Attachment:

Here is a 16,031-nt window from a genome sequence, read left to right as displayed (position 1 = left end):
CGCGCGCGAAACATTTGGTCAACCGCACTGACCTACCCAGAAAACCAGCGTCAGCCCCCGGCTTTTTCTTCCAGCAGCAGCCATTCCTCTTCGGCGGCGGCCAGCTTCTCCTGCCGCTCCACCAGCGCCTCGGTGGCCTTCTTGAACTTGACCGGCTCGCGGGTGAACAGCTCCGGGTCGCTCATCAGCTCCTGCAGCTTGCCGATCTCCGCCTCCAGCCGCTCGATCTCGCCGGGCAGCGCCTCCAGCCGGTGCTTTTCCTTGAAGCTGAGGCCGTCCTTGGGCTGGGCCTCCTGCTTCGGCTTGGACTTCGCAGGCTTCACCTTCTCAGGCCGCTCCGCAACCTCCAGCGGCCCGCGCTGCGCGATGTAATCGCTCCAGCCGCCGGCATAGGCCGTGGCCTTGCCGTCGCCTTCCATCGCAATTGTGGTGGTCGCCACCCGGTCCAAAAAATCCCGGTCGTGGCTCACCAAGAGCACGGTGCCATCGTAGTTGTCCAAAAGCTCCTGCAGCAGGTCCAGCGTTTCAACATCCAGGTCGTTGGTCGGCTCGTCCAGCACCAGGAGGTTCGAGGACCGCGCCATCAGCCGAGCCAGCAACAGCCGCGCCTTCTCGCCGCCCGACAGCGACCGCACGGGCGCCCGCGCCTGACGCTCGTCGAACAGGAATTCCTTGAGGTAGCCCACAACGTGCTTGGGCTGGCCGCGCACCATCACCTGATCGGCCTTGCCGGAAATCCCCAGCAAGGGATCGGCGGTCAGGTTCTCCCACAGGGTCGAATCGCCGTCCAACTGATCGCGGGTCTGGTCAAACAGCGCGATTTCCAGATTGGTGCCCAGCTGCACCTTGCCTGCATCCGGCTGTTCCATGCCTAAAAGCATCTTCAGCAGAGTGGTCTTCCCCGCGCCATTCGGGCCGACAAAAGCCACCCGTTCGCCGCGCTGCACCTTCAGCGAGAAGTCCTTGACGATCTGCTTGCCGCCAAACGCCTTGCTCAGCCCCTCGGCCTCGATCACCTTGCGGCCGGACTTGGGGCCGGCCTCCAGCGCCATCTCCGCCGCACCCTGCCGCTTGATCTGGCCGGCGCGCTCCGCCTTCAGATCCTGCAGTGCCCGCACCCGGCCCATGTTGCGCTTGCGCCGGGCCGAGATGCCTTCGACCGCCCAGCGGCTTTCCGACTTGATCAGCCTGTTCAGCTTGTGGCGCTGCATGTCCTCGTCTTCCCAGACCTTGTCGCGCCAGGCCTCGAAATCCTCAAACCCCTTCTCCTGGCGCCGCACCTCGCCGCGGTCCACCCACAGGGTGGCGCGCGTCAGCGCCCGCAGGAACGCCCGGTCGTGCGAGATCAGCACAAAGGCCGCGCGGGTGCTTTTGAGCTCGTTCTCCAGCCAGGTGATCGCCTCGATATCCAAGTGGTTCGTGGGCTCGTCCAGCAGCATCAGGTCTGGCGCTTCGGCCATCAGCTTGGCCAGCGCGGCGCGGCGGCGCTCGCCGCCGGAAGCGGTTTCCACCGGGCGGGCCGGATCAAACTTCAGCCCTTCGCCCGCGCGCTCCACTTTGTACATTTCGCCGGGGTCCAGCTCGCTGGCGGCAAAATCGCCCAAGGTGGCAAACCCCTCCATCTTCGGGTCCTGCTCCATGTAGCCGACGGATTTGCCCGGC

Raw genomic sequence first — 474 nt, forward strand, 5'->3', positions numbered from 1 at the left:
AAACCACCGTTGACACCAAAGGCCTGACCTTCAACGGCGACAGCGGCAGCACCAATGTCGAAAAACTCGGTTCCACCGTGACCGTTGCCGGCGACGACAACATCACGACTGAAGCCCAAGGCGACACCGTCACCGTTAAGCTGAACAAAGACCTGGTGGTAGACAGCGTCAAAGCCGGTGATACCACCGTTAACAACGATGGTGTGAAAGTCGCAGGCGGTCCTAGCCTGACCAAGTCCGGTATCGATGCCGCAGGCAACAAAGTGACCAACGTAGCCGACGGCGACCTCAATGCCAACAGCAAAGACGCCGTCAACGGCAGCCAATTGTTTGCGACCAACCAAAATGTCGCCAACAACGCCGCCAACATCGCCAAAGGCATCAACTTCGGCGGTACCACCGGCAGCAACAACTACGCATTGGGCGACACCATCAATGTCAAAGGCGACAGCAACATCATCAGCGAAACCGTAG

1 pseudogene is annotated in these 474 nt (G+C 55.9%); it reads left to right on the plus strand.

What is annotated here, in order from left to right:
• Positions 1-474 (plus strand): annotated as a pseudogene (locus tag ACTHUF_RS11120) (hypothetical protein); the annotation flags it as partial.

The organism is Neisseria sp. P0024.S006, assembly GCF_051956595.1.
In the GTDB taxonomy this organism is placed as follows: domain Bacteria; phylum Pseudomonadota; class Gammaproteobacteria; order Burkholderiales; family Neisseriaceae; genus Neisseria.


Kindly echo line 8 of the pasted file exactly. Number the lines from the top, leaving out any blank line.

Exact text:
The organism is Neisseria sp. P0024.S006, assembly GCF_051956595.1.